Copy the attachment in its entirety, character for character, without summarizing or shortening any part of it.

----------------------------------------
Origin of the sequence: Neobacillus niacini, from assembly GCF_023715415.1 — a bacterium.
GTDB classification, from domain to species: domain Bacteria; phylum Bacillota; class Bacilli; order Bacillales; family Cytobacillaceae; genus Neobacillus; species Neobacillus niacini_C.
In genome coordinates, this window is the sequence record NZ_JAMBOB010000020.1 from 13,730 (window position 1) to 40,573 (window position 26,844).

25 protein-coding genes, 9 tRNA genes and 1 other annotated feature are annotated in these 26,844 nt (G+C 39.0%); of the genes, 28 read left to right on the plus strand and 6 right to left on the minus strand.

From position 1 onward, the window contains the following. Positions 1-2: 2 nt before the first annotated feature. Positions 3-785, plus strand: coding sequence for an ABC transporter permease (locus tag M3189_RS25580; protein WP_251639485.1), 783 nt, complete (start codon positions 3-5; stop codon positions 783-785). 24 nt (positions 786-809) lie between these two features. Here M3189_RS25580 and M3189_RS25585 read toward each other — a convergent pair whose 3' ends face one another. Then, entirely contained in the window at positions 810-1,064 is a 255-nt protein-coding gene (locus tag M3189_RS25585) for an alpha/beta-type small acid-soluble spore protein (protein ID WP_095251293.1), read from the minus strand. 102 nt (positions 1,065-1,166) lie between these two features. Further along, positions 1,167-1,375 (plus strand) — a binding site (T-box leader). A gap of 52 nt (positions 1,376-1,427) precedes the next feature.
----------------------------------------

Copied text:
Origin of the sequence: Neobacillus niacini, from assembly GCF_023715415.1 — a bacterium.
GTDB classification, from domain to species: domain Bacteria; phylum Bacillota; class Bacilli; order Bacillales; family Cytobacillaceae; genus Neobacillus; species Neobacillus niacini_C.
In genome coordinates, this window is the sequence record NZ_JAMBOB010000020.1 from 13,730 (window position 1) to 40,573 (window position 26,844).

25 protein-coding genes, 9 tRNA genes and 1 other annotated feature are annotated in these 26,844 nt (G+C 39.0%); of the genes, 28 read left to right on the plus strand and 6 right to left on the minus strand.

From position 1 onward, the window contains the following. Positions 1-2: 2 nt before the first annotated feature. Positions 3-785, plus strand: coding sequence for an ABC transporter permease (locus tag M3189_RS25580; protein WP_251639485.1), 783 nt, complete (start codon positions 3-5; stop codon positions 783-785). 24 nt (positions 786-809) lie between these two features. Here M3189_RS25580 and M3189_RS25585 read toward each other — a convergent pair whose 3' ends face one another. Then, entirely contained in the window at positions 810-1,064 is a 255-nt protein-coding gene (locus tag M3189_RS25585) for an alpha/beta-type small acid-soluble spore protein (protein ID WP_095251293.1), read from the minus strand. 102 nt (positions 1,065-1,166) lie between these two features. Further along, positions 1,167-1,375 (plus strand) — a binding site (T-box leader). A gap of 52 nt (positions 1,376-1,427) precedes the next feature.